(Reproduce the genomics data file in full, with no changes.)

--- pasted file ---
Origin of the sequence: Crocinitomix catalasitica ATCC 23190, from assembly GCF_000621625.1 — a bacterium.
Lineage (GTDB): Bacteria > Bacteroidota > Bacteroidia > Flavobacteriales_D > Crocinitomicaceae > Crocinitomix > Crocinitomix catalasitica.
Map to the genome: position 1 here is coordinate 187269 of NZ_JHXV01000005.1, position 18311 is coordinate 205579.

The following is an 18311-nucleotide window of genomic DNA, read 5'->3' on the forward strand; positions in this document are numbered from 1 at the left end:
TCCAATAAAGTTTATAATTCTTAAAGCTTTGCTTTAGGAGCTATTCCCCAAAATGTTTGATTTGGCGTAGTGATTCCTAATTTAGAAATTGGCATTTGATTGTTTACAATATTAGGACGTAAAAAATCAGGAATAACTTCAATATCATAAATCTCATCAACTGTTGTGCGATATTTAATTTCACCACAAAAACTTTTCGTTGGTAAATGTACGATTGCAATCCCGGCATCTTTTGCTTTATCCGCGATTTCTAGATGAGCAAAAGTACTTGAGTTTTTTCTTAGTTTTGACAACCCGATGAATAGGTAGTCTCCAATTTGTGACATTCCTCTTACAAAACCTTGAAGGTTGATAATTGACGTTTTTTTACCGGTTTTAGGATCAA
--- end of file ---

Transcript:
Origin of the sequence: Crocinitomix catalasitica ATCC 23190, from assembly GCF_000621625.1 — a bacterium.
Lineage (GTDB): Bacteria > Bacteroidota > Bacteroidia > Flavobacteriales_D > Crocinitomicaceae > Crocinitomix > Crocinitomix catalasitica.
Map to the genome: position 1 here is coordinate 187269 of NZ_JHXV01000005.1, position 18311 is coordinate 205579.

The following is an 18311-nucleotide window of genomic DNA, read 5'->3' on the forward strand; positions in this document are numbered from 1 at the left end:
TCCAATAAAGTTTATAATTCTTAAAGCTTTGCTTTAGGAGCTATTCCCCAAAATGTTTGATTTGGCGTAGTGATTCCTAATTTAGAAATTGGCATTTGATTGTTTACAATATTAGGACGTAAAAAATCAGGAATAACTTCAATATCATAAATCTCATCAACTGTTGTGCGATATTTAATTTCACCACAAAAACTTTTCGTTGGTAAATGTACGATTGCAATCCCGGCATCTTTTGCTTTATCCGCGATTTCTAGATGAGCAAAAGTACTTGAGTTTTTTCTTAGTTTTGACAACCCGATGAATAGGTAGTCTCCAATTTGTGACATTCCTCTTACAAAACCTTGAAGGTTGATAATTGACGTTTTTTTACCGGTTTTAGGATCAA